How the tribals learned to dance

Shuchita Jha

Dances like kathak, Bharatnatyam, kathakali, chhau are very popular and much loved in our country for their grace and beauty. Tribal dances of these regions are as beautiful and diverse as folk and classical dances.

Tribal dances have a beautiful history and a deep connection with the divine. Dance is an important part of several religious rites and rituals and there is a different dance for each festival.

There are several stories telling us about the history and origin of folk dances in India. The Natya Shastra says that the Divine couple Shiv and Parvati were the Gurus of Tandav and Lasya, respectively, and they form the foundation of all other dances that originated further.

Today we will visit the tribal regions of Madhya Pradesh, Charttisgarh abd Maharashtra and have a little peek into their dances and spiritual beliefs.

Tribal people however, being nature worshippers have different beliefs and origin stories for their dances.

People of the Gond Tribe believe that their deities incarnated as a peacock to show them the beauty and divinity of dance. That is why they wear colourful clothes and accessories themselves to bear resemblance to the peacock’s tail while performing dances. They appreciate the beauty in nature and try to recreate it with their dance.

The Baigas have a different story. According to them, once upon a time, in the moonlight, their ancestors saw that a tiger was playing the nagada , a panther was playing the dundubhi and a peacock was dancing to its rhythm. They then learnt the dance steps from the bird and the rhythm form the two animals and taught it to their clan. Since then, the Baigas started performing the peacock dance with percussion instruments on special occasions.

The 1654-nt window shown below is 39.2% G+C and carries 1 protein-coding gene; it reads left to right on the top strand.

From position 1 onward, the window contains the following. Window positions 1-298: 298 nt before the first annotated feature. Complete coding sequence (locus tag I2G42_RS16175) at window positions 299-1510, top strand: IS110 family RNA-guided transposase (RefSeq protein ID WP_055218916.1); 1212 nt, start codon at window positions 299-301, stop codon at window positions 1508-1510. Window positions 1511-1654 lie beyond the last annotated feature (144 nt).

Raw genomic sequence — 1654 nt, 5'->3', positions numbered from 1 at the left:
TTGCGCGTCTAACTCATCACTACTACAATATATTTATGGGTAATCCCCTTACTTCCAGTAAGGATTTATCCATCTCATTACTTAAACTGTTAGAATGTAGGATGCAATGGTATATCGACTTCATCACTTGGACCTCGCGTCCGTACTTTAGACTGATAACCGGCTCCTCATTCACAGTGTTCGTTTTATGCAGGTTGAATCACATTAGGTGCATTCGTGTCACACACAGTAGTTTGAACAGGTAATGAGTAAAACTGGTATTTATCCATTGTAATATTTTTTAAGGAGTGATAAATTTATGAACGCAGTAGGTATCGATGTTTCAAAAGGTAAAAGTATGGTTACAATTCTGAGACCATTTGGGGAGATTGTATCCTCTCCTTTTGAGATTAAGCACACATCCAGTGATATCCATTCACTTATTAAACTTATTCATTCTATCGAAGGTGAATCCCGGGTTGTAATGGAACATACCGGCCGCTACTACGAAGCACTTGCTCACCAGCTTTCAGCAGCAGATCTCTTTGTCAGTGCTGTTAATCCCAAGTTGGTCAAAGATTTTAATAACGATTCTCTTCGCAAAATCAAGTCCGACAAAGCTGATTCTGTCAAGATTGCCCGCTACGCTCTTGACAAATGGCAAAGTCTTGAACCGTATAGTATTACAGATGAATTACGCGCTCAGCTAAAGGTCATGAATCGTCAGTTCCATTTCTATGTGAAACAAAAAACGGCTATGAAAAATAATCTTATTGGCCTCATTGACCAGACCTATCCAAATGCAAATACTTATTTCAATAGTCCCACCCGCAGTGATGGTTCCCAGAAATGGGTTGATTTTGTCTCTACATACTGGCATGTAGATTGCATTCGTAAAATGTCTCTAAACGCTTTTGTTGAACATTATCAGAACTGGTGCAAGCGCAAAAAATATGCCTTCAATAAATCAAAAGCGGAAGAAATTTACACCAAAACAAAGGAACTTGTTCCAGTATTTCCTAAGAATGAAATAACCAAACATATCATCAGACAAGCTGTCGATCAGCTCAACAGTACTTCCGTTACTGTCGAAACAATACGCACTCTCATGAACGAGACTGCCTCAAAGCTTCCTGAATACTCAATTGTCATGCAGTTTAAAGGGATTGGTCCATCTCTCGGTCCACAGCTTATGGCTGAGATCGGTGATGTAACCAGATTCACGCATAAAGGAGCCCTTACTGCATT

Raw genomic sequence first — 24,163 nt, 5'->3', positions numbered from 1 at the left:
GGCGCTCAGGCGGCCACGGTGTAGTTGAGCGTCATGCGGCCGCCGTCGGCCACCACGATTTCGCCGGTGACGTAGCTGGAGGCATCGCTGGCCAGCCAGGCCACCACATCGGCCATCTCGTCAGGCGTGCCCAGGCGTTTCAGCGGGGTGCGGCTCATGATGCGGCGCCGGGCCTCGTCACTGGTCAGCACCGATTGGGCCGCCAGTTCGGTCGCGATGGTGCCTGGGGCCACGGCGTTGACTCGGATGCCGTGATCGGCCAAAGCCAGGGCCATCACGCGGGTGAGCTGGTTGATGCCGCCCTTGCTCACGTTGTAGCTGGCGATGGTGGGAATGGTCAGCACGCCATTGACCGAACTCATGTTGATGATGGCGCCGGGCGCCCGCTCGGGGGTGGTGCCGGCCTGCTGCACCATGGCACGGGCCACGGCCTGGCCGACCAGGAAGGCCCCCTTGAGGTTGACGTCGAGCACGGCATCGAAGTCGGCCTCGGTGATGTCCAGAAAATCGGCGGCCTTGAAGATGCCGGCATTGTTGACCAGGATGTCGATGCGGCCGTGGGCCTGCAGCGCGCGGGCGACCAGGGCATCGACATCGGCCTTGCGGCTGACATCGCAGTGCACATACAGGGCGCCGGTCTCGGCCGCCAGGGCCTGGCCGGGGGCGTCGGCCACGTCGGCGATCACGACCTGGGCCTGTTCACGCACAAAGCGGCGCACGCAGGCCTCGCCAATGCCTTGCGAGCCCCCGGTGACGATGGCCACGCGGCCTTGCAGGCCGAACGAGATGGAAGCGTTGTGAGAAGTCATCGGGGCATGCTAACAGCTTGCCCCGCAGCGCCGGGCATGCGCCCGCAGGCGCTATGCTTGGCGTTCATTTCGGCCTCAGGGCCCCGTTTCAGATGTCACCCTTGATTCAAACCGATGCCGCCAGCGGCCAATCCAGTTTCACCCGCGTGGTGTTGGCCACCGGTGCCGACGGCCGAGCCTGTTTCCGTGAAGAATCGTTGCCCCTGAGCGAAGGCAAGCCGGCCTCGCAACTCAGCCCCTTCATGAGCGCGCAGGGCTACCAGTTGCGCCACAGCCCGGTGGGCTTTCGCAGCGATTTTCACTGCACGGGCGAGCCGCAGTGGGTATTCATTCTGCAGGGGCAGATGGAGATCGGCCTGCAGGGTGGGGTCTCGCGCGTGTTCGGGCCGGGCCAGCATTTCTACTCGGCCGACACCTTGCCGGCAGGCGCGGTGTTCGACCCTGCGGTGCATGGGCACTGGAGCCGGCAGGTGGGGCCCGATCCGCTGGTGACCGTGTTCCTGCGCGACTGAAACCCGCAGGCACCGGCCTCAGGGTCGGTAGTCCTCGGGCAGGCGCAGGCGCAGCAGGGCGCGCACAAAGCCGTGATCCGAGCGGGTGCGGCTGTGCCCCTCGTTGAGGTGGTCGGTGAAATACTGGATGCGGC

Cute, right?

In folk culture, dances are performed during changing seasons, during harvest, to bring good luck to soldiers before they go off to wars, to celebrate victory, to celebrate births and marriages and also to ward off evil spirits. Dances have their special place in many cultures, for tribal communities too.

Source- Madhya Pradesh Tribal museum

Whirling is an important part of tribal dances, as they believe that the constant movement of the body elevates the spirit and the dancer becomes one with the divine.

Surprisingly, Sufis believe the same. Whirling dervishes perform the Sema ritual dance to become one with the divine. Two civilizations, worlds apart, have a similar belief. How fascinating is that!!

As they say, we are all part of the same consciousness.

In tribal culture, when the dancer falls to the ground, and becomes one with the divine, they believe that the Gods talk to them through the dancer. They ask them for solutions to their problems and to predict their futures.

Tribal dances are inspired from nature, from animals and birds, from flowing water and winds. They are simple and full of energy. Tribals perform dances in groups or as couples and anyone who is able to match the energy and keep in sync is welcome to join, except in some religious ceremonies and rituals.

One of the most interesting things about these dances is that they are not formally taught to the children in a dance school under some guru, but the knowledge is passed on from the elders to the children at home. The children start by imitating their parents and grandparents and gradually get the hang of it until they are perfect.

The accessories for these dances like flower-bracelets, necklaces, bangles, earrings, headgear and props are also not expensive and are mostly DIY. The tribal people fashion them at home from bark of trees, dried twigs, leaves, flowers and clothes.